If you’ve never applied for a mortgage before, there are plenty of ideas you might have that are causing unnecessary stress or leading you in the wrong direction. There are quite a few common mortgage misconceptions about getting a mortgage, and we can help. Whether you’ve already applied for a mortgage or you’re just beginning the process of preparing to buy a home, check out these common mortgage misconceptions to learn more and move forward with confidence.

Common Mortgage Misconceptions

Common Mortgage MisconceptionsMisconception: You Need a Perfect Credit Score Before Applying

Thinking you need a perfect credit score is easily one of the most common mortgage misconceptions. It’s no secret that a good credit score is one key to qualifying for the best terms on your mortgage, but some borrowers are waiting for a perfect or nearly perfect score when they really don’t need to. While having a higher credit score can certainly improve your chances of securing a favorable interest rate, there are also many mortgage options for borrowers with credit scores below 700. Remember that when we look at your application we are going to consider various factors, including credit history, income, and debt-to-income ratio.

Do what you can to boost your credit score, but don’t delay applying if this is your only reason. You may be surprised to find out that you can qualify earlier than you thought.

Misconception: You Need a Huge Down Payment

Another mortgage misconception is that a large down payment, at least 20%, is necessary to purchase a home. In some ways, it’s true that a larger down payment is a good move. It can reduce your monthly mortgage payments and potentially lower your interest rate, also eliminating the need for PMI (private mortgage insurance).

However, if saving a 20% down payment is not realistic for you, understand that there are many mortgage options available that require down payments as low as 3% to 5%. Additionally, there are down payment assistance programs and government-backed loans, such as FHA loans, VA loans, and USDA loans, that offer alternatives for borrowers with limited funds for a down payment. Before you assume you’re not ready to buy, talk with one of our loan officers about different down payment options that might work for you.

Misconception: Being Pre-Qualified and Pre-Approved are the Same Thing

Pre-qualification and pre-approval are often used interchangeably, but they actually shouldn’t be. They represent different stages in the mortgage application process. Pre-qualification is an initial assessment based on information provided by you, such as income, assets, and debt, often given to the loan officer verbally and without any verifying documents.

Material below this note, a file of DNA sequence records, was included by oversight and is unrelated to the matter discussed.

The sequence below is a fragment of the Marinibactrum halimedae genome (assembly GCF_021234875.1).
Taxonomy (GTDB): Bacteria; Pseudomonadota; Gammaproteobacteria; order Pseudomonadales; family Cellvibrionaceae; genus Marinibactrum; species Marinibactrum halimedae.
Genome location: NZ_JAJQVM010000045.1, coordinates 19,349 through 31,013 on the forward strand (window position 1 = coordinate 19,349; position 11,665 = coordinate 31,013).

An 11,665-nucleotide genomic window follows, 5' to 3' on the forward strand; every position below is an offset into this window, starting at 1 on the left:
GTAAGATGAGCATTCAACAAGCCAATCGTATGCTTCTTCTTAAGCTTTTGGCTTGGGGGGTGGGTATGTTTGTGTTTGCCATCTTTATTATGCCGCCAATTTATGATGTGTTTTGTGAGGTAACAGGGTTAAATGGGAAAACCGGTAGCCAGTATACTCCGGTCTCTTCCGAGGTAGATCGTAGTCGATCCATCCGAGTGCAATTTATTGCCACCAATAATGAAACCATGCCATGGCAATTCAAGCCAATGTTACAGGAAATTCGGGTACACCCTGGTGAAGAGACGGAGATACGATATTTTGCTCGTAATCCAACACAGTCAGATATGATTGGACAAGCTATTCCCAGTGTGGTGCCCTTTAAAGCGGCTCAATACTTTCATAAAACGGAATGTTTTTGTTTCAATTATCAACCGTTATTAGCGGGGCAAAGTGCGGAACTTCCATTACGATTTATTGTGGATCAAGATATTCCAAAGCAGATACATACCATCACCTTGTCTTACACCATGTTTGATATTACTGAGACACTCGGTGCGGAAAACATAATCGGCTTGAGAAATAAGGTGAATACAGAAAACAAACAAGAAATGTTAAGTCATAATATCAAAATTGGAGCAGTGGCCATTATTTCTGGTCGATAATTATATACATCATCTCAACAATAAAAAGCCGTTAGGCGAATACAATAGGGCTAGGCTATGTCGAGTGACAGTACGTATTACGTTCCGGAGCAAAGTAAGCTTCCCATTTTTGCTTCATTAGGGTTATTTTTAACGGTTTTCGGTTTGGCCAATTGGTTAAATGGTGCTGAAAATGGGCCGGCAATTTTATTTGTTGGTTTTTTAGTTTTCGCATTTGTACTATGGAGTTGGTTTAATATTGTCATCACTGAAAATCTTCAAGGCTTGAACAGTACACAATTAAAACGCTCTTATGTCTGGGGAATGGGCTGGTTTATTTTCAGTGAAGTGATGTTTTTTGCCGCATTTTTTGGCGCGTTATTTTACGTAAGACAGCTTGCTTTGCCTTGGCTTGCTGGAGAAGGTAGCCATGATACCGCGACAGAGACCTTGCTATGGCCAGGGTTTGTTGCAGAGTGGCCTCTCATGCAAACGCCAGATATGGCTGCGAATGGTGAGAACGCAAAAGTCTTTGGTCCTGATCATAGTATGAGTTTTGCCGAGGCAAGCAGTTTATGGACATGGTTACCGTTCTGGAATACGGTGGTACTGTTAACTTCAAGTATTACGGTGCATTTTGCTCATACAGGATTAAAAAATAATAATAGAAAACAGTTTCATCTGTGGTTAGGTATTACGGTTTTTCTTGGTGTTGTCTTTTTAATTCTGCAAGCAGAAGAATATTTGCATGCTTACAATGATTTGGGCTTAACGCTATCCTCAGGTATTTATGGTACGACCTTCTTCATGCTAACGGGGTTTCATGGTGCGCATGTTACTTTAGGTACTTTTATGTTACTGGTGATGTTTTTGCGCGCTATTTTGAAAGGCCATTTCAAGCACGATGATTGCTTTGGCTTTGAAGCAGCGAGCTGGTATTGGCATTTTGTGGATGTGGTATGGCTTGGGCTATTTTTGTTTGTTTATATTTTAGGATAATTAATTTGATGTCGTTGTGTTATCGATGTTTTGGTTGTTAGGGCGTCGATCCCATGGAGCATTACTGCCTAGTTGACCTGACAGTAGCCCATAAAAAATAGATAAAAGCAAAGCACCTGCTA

Pre-approval, on the other hand, involves a more thorough review of the borrower’s financial documentation, including credit checks and verification of income and assets. Pre-approval provides a more accurate estimate of the loan amount you’re eligible for, and it also demonstrates to sellers that you’re a serious buyer. When you have secured pre-approval, you can make offers on homes with a letter of pre-approval in hand to show sellers that you are ready to move forward with the purchase.

Misconception: You Should Use Your Current Bank for Your Mortgage

Some people assume that they need to use their current bank for their mortgage, but you can actually use whatever lender is able to offer you the best terms. It’s essential to shop around and compare rates and terms from multiple lenders to find the best mortgage option for your needs. Different lenders are probably going to offer you varying interest rates, loan products, and closing costs, so it’s worth exploring your options to ensure you secure the most favorable terms.

Misconception: You Should Choose the Loan with the Lowest Interest Rate

While securing a low-interest rate is important, it’s not the only factor to consider when choosing a mortgage. Smart borrowers are going to apply for multiple loans so that they can compare terms, and this means comparing the loan as a whole and not just the interest rates. You should also take into account factors such as loan terms, closing costs, and lender fees when evaluating mortgage offers. Additionally, you should consider your long-term financial goals and whether a fixed-rate or adjustable-rate mortgage aligns best with your needs and preferences. We’re here to help you navigate this dynamic process.

To learn more about buying a home or qualifying for a mortgage, contact us any time. Our loan officers can help you explore your options, check out creative financing solutions that align with your needs, and help you reach your goals in real estate.